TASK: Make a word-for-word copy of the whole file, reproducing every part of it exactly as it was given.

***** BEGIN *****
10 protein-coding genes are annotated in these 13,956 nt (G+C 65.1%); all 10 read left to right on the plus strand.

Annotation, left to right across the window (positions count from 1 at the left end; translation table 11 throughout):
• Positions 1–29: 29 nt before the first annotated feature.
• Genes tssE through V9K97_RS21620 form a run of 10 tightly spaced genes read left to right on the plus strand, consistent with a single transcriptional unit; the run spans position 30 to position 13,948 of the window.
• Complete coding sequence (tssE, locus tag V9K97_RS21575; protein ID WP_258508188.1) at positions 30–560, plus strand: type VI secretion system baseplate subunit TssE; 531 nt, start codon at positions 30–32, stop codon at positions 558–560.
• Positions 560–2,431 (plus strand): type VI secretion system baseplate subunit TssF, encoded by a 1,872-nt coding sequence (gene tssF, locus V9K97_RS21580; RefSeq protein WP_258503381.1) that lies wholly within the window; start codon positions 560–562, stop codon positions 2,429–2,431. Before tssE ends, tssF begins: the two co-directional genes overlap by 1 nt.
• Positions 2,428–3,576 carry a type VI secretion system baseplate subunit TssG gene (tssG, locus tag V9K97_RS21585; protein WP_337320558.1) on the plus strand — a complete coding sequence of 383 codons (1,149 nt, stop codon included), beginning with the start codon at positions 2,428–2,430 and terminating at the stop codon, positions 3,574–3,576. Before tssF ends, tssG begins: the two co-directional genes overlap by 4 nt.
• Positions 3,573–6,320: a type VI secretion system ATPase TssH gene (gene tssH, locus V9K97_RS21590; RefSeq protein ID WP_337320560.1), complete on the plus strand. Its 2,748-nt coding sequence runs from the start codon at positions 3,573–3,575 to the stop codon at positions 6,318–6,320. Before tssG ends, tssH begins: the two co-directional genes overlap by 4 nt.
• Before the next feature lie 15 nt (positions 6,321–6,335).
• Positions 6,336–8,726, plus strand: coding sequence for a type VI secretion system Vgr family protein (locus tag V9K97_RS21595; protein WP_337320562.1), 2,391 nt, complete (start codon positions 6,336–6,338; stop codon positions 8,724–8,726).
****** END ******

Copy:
10 protein-coding genes are annotated in these 13,956 nt (G+C 65.1%); all 10 read left to right on the plus strand.

Annotation, left to right across the window (positions count from 1 at the left end; translation table 11 throughout):
• Positions 1–29: 29 nt before the first annotated feature.
• Genes tssE through V9K97_RS21620 form a run of 10 tightly spaced genes read left to right on the plus strand, consistent with a single transcriptional unit; the run spans position 30 to position 13,948 of the window.
• Complete coding sequence (tssE, locus tag V9K97_RS21575; protein ID WP_258508188.1) at positions 30–560, plus strand: type VI secretion system baseplate subunit TssE; 531 nt, start codon at positions 30–32, stop codon at positions 558–560.
• Positions 560–2,431 (plus strand): type VI secretion system baseplate subunit TssF, encoded by a 1,872-nt coding sequence (gene tssF, locus V9K97_RS21580; RefSeq protein WP_258503381.1) that lies wholly within the window; start codon positions 560–562, stop codon positions 2,429–2,431. Before tssE ends, tssF begins: the two co-directional genes overlap by 1 nt.
• Positions 2,428–3,576 carry a type VI secretion system baseplate subunit TssG gene (tssG, locus tag V9K97_RS21585; protein WP_337320558.1) on the plus strand — a complete coding sequence of 383 codons (1,149 nt, stop codon included), beginning with the start codon at positions 2,428–2,430 and terminating at the stop codon, positions 3,574–3,576. Before tssF ends, tssG begins: the two co-directional genes overlap by 4 nt.
• Positions 3,573–6,320: a type VI secretion system ATPase TssH gene (gene tssH, locus V9K97_RS21590; RefSeq protein ID WP_337320560.1), complete on the plus strand. Its 2,748-nt coding sequence runs from the start codon at positions 3,573–3,575 to the stop codon at positions 6,318–6,320. Before tssG ends, tssH begins: the two co-directional genes overlap by 4 nt.
• Before the next feature lie 15 nt (positions 6,321–6,335).
• Positions 6,336–8,726, plus strand: coding sequence for a type VI secretion system Vgr family protein (locus tag V9K97_RS21595; protein WP_337320562.1), 2,391 nt, complete (start codon positions 6,336–6,338; stop codon positions 8,724–8,726).